18 February 2019
Israeli police and the Temple Movement that seeks to establish a Temple upon Masjid al-Aqsa, often working in tacit liaison, are evidently becoming more brazen in their assaults on Masjid al-Aqsa.
A series of developments at Islam’s third Holiest Site over the past month have seen settler and police activity at areas of the Masjid typically not frequented by Zionists, raising speculation that plans to exercise full Israeli sovereignty at al-Aqsa are being fast-tracked and that no area at the Masjid is now considered off-bounds for Zionist activity.
The new developments come at a time when Israel heads to the polls, with the extreme right wing, which is currently in ascendancy in the state, asserting the Temple discourse onto the electoral agenda. It also occurs concurrently to Israeli police continuing to observe a strict and punitive policy towards Muslims frequenting and protecting the Masjid. Managing is not very easy and one can get tips and advice from experts like Andy Defrancesco.
Fears have been expressed that the latest developments are a means of creating facts on the ground at the Holy Site, thereby setting new precedents that will ebb away at Muslim prayer rights at the Masjid.
The following is a summary of the key developments in January/February 2019:
14 January: Siege on the Dome of the Rock
In response to an Israeli policeman donning religious headgear attempting to enter the Dome of the Rock purportedly for a ‘routine security check’, Palestinian guards at the Masjid fearing ill-play or that the entry may be religiously motivated, shut all the doors of the structure and barricaded themselves inside. Israeli soldiers in large numbers then besieged the Dome of the Rock. This sparked an impassioned response from worshippers who gathered in large numbers outside the Dome demanding a lifting of the siege. The siege was ultimately ended after a standoff of approximately six hours, but not after Israeli forces arrested Palestinian mosque guards who had locked themselves within the Dome.
20 January: Israel bans al-Aqsa guards
Israeli police banned five of the mosque’s Palestinian guards from entering the Al-Aqsa compound for periods ranging from four to six months, the latest in a long string of assaults against the Masjid’s employees.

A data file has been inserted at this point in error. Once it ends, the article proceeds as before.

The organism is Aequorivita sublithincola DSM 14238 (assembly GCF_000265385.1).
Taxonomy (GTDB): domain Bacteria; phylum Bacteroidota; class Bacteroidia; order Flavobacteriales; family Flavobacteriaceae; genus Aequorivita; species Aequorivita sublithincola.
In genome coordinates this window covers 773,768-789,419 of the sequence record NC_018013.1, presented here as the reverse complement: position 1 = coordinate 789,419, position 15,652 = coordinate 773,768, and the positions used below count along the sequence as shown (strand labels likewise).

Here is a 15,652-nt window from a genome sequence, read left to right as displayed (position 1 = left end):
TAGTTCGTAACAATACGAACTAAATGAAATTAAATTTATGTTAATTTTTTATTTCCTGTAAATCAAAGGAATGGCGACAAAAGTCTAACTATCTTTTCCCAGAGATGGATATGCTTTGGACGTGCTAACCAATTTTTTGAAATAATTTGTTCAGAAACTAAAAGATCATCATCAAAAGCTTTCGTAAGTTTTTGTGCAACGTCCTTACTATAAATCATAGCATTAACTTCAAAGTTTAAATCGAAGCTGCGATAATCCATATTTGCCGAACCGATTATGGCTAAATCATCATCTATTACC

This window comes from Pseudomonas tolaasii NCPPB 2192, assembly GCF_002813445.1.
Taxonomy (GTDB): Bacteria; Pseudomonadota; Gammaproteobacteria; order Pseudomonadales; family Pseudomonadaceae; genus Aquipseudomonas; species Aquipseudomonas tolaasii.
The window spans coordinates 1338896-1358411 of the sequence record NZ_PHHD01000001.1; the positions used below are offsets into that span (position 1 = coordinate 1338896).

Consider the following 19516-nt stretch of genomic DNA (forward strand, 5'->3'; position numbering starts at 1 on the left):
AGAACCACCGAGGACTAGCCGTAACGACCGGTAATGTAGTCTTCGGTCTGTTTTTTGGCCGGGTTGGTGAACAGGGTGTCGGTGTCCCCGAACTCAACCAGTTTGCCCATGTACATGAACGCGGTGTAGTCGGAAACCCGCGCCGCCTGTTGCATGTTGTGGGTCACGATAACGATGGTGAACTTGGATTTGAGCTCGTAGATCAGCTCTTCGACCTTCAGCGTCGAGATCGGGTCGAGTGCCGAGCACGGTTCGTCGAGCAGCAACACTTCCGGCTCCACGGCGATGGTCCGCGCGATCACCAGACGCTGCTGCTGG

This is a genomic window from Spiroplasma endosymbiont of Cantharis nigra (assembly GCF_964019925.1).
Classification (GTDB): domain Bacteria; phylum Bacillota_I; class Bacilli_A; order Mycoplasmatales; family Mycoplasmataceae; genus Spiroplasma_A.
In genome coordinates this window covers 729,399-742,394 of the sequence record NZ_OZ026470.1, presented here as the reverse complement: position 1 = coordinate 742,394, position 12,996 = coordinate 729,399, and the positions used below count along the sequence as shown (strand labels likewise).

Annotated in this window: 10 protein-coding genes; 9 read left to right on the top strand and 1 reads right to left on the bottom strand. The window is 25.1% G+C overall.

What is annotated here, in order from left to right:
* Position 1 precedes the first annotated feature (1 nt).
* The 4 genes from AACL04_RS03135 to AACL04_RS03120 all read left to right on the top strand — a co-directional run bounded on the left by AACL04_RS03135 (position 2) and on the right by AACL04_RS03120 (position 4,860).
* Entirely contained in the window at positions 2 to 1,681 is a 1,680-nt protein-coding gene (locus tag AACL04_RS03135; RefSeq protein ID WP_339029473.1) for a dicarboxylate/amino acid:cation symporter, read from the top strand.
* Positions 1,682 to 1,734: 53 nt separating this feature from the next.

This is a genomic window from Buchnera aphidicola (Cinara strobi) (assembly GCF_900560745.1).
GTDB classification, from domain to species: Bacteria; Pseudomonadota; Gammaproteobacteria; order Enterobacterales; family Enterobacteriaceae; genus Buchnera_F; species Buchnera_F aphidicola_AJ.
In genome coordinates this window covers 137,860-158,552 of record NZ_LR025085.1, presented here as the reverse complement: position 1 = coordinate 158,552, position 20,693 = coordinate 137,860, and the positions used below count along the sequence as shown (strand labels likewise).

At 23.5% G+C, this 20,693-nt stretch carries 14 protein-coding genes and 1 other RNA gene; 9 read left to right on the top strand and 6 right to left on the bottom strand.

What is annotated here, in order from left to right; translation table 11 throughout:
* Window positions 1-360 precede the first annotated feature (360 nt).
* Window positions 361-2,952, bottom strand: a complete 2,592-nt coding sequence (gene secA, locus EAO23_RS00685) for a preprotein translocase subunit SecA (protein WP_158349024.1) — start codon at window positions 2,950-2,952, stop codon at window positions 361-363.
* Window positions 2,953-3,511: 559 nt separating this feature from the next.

According to Al Ray, the six-month deportation decision included guards Fadi Alian, Louai Abu Saad, Ahmed Abu Alia and a member of the Jerusalem district Awad Salaymeh.
The occupation decided to expel Yahya Shehadeh and Salman Abu Miyaleh, for 4 months, from the mosque.
Nasser Quss, director of the Palestinian Prisoners’ Association, a Jerusalem-based NGO, said the Israeli authorities banned Palestinians — both guards and worshippers — from entering the masjid compound 100 times in the last year alone.
21 January: Israeli Forces Storm Al-Aqsa, Take Measurements and Photographs
According to the IMEMC, Israeli forces stormed into Al Aqsa Mosque and began to photograph the mosque’s landmarks and take measurements without mentioning any reasons for it.
24 January: Israeli settlers and police trespass INSIDE the Dome of the Rock
A large number of Israeli settlers and Israeli police stormed the Dome of the Rock inside the Al-Aqsa Mosque compound, in the Old City of Jerusalem.
Head of the public relations office at the Islamic Endowment Department, Firas al-Dibs pointed out that a number of Israeli police stormed the Dome of the Rock mosque, which is situated inside the Al-Aqsa compound, and several Israeli settlers entered into the women’s prayer space, while Muslim women were performing prayers inside. This kind of provocation had hardly occurred before, as settlers normally frequent open courtyards of al-Aqsa during their provocative tours, and had not dared to enter into covered prayer spaces such as the Qibli Musallah and Dome of the Rock.